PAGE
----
In a rousing speech focused on his Irish roots and the ties between Ireland and the US Vice President Mike Pence told the American Ireland Fund gala dinner in Washington that US support for the peace process in Ireland would be a priority for him and President Trump.

He also stated that his main thought on the day he was inaugurated Vice President was what his Irish immigrant grandfather Richard Cawley, who was a Chicago bus driver for 40 years, would think.

He paid fulsome tribute to the impact of his Irish heritage and said whatever he achieved in life he put his success down to the values of that heritage.

He quoted Irish patriot Thomas Francis Meagher when discussing the peace in Ireland.

“On this side of the Atlantic, we remember Meagher for his bravery in our Civil War. He led the Irish Brigade I mentioned just a few moments ago, and he ultimately rose to the rank of brigadier general. He was originally from Ireland. In 1848, he famously designed the Irish tricolor that flies over the republic to this very day.

“I quote: 'The white in the center signifies a lasting truce between the orange and the green – and I trust that beneath its folds, the hands of the Irish Protestant and the Irish Catholic may be clasped in generous and heroic brotherhood.'

"Tonight, let’s all pray that those hands of brotherhood may never separate,” Pence said.

President Donald Trump and VP candidate Mike Pence.

President Donald Trump and VP candidate Mike Pence.

He promised President Trump would stand behind the peace process:

“And tonight, it’s an honor to be here on behalf of President Trump to reaffirm the United States’ enduring commitment to the Republic of Ireland and Northern Ireland, to the peace process, and above all else, to the timeless and enduring friendship between our people and yours."

He also highly praised the role of the Ireland Fund in the peace process.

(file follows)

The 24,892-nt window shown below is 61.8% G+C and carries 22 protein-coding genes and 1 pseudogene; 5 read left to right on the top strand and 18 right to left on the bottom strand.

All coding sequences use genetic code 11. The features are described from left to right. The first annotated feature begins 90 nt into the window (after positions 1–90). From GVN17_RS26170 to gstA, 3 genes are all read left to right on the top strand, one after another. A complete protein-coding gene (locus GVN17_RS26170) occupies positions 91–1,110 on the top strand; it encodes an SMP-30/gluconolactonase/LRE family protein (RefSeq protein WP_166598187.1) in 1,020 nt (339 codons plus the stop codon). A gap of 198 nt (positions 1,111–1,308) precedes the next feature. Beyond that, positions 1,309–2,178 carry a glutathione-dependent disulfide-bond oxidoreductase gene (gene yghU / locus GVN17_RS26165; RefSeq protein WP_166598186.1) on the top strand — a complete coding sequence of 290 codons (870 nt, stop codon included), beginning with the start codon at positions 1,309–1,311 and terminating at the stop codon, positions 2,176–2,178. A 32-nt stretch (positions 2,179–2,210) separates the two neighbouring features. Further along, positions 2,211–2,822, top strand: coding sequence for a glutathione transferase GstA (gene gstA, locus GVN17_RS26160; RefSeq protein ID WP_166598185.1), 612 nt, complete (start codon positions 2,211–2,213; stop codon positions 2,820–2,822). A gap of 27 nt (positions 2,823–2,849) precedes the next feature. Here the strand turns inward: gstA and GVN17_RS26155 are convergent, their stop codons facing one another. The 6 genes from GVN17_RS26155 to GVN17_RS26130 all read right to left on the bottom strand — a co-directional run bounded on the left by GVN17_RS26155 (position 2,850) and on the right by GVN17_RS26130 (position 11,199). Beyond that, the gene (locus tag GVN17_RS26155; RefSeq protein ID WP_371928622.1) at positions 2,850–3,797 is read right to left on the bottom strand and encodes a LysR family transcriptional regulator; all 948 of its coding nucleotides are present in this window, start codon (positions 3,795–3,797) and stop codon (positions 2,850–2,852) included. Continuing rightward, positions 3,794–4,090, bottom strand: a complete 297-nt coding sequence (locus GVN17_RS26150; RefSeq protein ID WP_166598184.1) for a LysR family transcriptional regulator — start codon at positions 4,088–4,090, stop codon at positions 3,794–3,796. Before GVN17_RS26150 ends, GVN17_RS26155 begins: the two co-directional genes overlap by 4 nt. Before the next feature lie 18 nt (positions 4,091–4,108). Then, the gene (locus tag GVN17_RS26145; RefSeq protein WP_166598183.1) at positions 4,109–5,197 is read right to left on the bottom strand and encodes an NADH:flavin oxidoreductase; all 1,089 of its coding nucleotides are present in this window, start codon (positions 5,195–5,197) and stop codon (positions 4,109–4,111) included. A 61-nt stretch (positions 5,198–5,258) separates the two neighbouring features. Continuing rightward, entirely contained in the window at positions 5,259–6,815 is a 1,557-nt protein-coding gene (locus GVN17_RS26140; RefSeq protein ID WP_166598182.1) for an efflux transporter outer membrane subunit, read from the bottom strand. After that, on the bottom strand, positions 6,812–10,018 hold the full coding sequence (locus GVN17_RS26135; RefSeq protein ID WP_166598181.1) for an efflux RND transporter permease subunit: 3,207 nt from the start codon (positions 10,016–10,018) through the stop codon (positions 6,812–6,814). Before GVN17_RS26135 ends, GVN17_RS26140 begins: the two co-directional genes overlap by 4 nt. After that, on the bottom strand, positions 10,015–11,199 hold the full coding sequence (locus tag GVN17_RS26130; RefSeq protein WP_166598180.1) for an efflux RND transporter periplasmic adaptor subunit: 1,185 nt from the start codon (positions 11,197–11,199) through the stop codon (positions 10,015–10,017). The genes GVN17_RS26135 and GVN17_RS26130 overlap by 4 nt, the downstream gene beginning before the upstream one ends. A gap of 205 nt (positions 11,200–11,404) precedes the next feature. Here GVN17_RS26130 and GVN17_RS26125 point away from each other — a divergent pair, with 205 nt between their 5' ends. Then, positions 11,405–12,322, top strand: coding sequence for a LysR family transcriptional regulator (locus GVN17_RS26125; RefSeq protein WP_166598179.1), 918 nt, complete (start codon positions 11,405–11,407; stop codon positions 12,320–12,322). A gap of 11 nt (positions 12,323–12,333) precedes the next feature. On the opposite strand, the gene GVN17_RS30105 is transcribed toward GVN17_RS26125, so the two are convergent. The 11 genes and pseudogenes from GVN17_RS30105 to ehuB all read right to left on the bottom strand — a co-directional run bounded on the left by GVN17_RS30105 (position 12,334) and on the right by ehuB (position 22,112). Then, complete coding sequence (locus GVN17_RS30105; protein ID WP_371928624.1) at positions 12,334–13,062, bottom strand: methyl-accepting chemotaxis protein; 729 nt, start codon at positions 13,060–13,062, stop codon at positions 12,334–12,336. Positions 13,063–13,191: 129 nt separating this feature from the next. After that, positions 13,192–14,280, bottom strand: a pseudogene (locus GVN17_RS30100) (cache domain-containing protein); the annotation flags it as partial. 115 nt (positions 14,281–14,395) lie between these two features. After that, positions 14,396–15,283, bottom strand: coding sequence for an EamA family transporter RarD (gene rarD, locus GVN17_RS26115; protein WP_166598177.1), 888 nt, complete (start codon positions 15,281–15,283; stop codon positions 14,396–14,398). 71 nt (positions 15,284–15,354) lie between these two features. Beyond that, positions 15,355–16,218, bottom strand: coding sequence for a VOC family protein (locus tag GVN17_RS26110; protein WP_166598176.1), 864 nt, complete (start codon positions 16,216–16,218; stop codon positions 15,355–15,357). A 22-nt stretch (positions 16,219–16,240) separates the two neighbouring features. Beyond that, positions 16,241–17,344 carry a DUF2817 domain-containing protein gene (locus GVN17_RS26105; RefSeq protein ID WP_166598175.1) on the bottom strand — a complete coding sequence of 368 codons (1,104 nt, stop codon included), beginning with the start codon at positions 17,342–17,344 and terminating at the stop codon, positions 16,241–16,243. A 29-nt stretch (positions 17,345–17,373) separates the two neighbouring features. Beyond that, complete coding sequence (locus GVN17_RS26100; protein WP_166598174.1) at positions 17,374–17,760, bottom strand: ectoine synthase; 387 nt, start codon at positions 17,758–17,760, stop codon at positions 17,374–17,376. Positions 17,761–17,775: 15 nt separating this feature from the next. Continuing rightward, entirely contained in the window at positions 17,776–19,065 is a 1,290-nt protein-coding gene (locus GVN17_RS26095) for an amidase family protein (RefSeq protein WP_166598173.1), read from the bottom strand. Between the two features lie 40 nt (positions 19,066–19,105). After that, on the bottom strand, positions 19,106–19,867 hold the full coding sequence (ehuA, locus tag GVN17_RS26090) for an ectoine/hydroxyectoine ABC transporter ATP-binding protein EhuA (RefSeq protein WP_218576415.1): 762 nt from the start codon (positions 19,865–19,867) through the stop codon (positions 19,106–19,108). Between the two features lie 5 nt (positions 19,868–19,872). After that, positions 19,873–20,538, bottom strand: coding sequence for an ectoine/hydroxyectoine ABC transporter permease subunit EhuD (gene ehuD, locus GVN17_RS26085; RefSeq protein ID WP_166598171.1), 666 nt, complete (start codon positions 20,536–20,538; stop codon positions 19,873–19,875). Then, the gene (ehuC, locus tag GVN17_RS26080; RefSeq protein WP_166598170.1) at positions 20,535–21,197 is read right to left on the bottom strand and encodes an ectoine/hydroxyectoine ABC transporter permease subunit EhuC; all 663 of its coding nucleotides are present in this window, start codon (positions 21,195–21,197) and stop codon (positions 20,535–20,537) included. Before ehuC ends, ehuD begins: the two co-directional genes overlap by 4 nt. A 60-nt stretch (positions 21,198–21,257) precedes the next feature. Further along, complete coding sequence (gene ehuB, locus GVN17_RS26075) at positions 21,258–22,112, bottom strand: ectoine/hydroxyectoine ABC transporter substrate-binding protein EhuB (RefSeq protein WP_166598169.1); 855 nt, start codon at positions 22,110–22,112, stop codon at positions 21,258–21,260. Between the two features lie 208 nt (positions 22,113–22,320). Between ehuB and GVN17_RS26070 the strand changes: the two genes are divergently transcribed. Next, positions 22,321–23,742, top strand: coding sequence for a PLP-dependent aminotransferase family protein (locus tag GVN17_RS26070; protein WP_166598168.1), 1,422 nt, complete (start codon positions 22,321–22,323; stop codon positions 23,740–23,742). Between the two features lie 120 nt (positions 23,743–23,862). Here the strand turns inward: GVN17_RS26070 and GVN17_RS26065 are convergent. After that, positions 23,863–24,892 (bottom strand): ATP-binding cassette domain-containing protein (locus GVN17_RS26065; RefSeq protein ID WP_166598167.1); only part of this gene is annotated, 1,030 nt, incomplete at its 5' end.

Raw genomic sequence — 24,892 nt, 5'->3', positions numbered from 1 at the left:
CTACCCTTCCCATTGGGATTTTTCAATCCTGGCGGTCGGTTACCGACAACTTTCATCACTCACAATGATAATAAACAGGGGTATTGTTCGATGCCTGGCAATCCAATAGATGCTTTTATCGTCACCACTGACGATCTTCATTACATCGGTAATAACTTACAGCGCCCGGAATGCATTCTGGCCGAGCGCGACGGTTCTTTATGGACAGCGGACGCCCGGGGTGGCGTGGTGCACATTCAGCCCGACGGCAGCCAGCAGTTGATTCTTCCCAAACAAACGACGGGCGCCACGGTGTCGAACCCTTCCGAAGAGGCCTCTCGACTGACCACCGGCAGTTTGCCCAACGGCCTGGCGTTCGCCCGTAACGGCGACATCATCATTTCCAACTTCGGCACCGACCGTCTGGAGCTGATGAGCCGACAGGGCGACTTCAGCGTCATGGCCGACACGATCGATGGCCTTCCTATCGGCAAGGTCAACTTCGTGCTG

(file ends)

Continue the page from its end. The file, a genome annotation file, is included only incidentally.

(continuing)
His Irish pride was evident. “The truth is that whatever honors I will receive over the course of my service as Vice President, and to receive an honor in the name of the Irish people and my Irish heritage will count as chief among them. Because all that I am and all that I will ever be and all the service that I will ever render is owing to my Irish heritage.”

Speaking of his beloved grandfather Richard Cawley, Pence stated, “It was Inauguration Day just a few short weeks ago. People ask me what I was thinking about surrounded by my wife and my children, our beautiful new daughter-in-law. My mother was just there, a few seats behind the President.

Pence and his wife attending a St. Patrick's Day Parade.

Pence and his wife attending a St. Patrick's Day Parade.

“I just kept thinking of that day in April in 1923. That was the day when Richard Michael Cawley stepped off the boat on Ellis Island. He was in his early 20s when he steamed into Upper New York Bay aboard the Andania, the ship that carried him here.

“I can't imagine what the sight of the Statue of Liberty meant to him that day, holding aloft the torch of freedom. My grandfather went home to be with the Lord when I was in about my 26th year, but we were very close. He said I was the only Irishman born among the four boys in our family. (Laughter.) Not sure yet what that meant. But I was flattered by it."

He noted the town his grandfather hailed from and his trips back to the region.

“My grandpa had grown up in a little town called Tubbercurry, in County Sligo. When I was a young man I had a chance to visit that house before they tore it down. It was just a two-room house where his eight brothers and sisters grew up.

Mike Pence, photographed with his Irish cousins in 2013, outside Morrissey's pub, in Doolin, County Clare.

Mike Pence, photographed with his Irish cousins in 2013, outside Morrissey's pub, in Doolin, County Clare.

“And I literally walked up the hill that – when Karen and I and the kids visited Ireland just a few years ago, we walked up that hill, as well. The legend in our family was my great-grandmother had stood outside that little house and looked over at the Ox Mountains and looked off to the west, and told him that he needed to go because she said, 'There’s a future there for you.” He wouldn’t speak to his mother for 25 years. And when he said the old country, he said it with a reverence that I could never adequately express. He talked about crossing the pond, talked about the heartbreak of that separation."

Read more: A tricky St. Patrick’s Day for Irish leader Enda Kenny

You can listen to the entire event here, via The White House. Audio starts after 44 mins 30 secs: